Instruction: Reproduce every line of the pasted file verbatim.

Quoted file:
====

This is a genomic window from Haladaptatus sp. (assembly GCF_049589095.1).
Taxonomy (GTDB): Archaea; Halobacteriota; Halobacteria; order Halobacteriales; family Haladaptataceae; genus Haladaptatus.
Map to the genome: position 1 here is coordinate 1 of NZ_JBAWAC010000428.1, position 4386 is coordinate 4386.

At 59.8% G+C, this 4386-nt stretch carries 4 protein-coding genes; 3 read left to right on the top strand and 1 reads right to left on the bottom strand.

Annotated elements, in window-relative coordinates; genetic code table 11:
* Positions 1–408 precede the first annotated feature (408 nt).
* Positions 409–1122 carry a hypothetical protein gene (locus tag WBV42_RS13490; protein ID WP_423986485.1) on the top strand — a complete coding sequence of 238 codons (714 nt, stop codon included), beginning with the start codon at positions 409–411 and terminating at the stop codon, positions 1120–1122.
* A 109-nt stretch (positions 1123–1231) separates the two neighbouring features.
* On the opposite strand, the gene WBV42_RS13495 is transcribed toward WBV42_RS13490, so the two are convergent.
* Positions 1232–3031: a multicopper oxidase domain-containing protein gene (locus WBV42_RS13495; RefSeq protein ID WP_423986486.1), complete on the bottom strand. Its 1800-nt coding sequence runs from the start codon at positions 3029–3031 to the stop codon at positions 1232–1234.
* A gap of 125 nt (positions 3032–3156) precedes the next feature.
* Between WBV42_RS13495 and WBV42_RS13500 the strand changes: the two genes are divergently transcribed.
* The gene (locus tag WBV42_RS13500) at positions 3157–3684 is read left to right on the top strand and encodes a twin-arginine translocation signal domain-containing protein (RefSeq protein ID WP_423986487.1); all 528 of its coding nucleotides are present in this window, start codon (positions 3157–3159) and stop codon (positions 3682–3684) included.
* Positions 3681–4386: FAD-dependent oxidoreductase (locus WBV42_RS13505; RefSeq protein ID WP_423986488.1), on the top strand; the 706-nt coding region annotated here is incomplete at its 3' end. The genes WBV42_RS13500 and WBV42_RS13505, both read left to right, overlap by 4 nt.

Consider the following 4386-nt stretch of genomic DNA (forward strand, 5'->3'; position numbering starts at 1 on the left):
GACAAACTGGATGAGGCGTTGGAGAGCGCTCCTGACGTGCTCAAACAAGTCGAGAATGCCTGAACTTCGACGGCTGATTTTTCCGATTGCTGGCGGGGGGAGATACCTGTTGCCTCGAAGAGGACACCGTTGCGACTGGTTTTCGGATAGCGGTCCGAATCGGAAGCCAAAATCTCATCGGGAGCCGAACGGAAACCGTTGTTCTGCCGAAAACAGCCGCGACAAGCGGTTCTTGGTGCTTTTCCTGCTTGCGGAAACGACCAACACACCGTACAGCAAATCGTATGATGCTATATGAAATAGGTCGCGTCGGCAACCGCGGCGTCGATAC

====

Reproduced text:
This is a genomic window from Haladaptatus sp. (assembly GCF_049589095.1).
Taxonomy (GTDB): Archaea; Halobacteriota; Halobacteria; order Halobacteriales; family Haladaptataceae; genus Haladaptatus.
Map to the genome: position 1 here is coordinate 1 of NZ_JBAWAC010000428.1, position 4386 is coordinate 4386.

At 59.8% G+C, this 4386-nt stretch carries 4 protein-coding genes; 3 read left to right on the top strand and 1 reads right to left on the bottom strand.

Annotated elements, in window-relative coordinates; genetic code table 11:
* Positions 1–408 precede the first annotated feature (408 nt).
* Positions 409–1122 carry a hypothetical protein gene (locus tag WBV42_RS13490; protein ID WP_423986485.1) on the top strand — a complete coding sequence of 238 codons (714 nt, stop codon included), beginning with the start codon at positions 409–411 and terminating at the stop codon, positions 1120–1122.
* A 109-nt stretch (positions 1123–1231) separates the two neighbouring features.
* On the opposite strand, the gene WBV42_RS13495 is transcribed toward WBV42_RS13490, so the two are convergent.
* Positions 1232–3031: a multicopper oxidase domain-containing protein gene (locus WBV42_RS13495; RefSeq protein ID WP_423986486.1), complete on the bottom strand. Its 1800-nt coding sequence runs from the start codon at positions 3029–3031 to the stop codon at positions 1232–1234.
* A gap of 125 nt (positions 3032–3156) precedes the next feature.
* Between WBV42_RS13495 and WBV42_RS13500 the strand changes: the two genes are divergently transcribed.
* The gene (locus tag WBV42_RS13500) at positions 3157–3684 is read left to right on the top strand and encodes a twin-arginine translocation signal domain-containing protein (RefSeq protein ID WP_423986487.1); all 528 of its coding nucleotides are present in this window, start codon (positions 3157–3159) and stop codon (positions 3682–3684) included.
* Positions 3681–4386: FAD-dependent oxidoreductase (locus WBV42_RS13505; RefSeq protein ID WP_423986488.1), on the top strand; the 706-nt coding region annotated here is incomplete at its 3' end. The genes WBV42_RS13500 and WBV42_RS13505, both read left to right, overlap by 4 nt.

Consider the following 4386-nt stretch of genomic DNA (forward strand, 5'->3'; position numbering starts at 1 on the left):
GACAAACTGGATGAGGCGTTGGAGAGCGCTCCTGACGTGCTCAAACAAGTCGAGAATGCCTGAACTTCGACGGCTGATTTTTCCGATTGCTGGCGGGGGGAGATACCTGTTGCCTCGAAGAGGACACCGTTGCGACTGGTTTTCGGATAGCGGTCCGAATCGGAAGCCAAAATCTCATCGGGAGCCGAACGGAAACCGTTGTTCTGCCGAAAACAGCCGCGACAAGCGGTTCTTGGTGCTTTTCCTGCTTGCGGAAACGACCAACACACCGTACAGCAAATCGTATGATGCTATATGAAATAGGTCGCGTCGGCAACCGCGGCGTCGATAC